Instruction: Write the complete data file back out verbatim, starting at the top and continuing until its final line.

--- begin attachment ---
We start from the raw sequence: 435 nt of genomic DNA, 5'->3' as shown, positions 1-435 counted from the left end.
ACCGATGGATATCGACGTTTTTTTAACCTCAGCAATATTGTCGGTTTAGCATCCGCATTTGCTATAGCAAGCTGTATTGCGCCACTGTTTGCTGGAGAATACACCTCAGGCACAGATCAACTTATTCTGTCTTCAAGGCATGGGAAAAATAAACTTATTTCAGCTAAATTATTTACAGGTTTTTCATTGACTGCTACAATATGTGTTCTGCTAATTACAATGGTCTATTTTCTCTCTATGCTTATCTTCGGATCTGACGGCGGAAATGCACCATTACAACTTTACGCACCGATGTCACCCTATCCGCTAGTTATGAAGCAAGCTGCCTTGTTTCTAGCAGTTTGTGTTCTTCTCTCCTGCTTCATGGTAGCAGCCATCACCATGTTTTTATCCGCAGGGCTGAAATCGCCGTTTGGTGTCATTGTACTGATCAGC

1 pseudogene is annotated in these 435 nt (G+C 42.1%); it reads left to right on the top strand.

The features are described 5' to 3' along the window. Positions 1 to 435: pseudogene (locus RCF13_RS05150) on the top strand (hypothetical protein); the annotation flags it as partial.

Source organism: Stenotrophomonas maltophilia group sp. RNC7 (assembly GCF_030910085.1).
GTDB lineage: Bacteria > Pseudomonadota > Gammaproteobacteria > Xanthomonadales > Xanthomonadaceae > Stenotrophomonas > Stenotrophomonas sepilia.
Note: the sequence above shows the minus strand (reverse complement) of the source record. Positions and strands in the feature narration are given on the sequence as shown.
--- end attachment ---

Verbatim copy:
We start from the raw sequence: 435 nt of genomic DNA, 5'->3' as shown, positions 1-435 counted from the left end.
ACCGATGGATATCGACGTTTTTTTAACCTCAGCAATATTGTCGGTTTAGCATCCGCATTTGCTATAGCAAGCTGTATTGCGCCACTGTTTGCTGGAGAATACACCTCAGGCACAGATCAACTTATTCTGTCTTCAAGGCATGGGAAAAATAAACTTATTTCAGCTAAATTATTTACAGGTTTTTCATTGACTGCTACAATATGTGTTCTGCTAATTACAATGGTCTATTTTCTCTCTATGCTTATCTTCGGATCTGACGGCGGAAATGCACCATTACAACTTTACGCACCGATGTCACCCTATCCGCTAGTTATGAAGCAAGCTGCCTTGTTTCTAGCAGTTTGTGTTCTTCTCTCCTGCTTCATGGTAGCAGCCATCACCATGTTTTTATCCGCAGGGCTGAAATCGCCGTTTGGTGTCATTGTACTGATCAGC

1 pseudogene is annotated in these 435 nt (G+C 42.1%); it reads left to right on the top strand.

The features are described 5' to 3' along the window. Positions 1 to 435: pseudogene (locus RCF13_RS05150) on the top strand (hypothetical protein); the annotation flags it as partial.

Source organism: Stenotrophomonas maltophilia group sp. RNC7 (assembly GCF_030910085.1).
GTDB lineage: Bacteria > Pseudomonadota > Gammaproteobacteria > Xanthomonadales > Xanthomonadaceae > Stenotrophomonas > Stenotrophomonas sepilia.
Note: the sequence above shows the minus strand (reverse complement) of the source record. Positions and strands in the feature narration are given on the sequence as shown.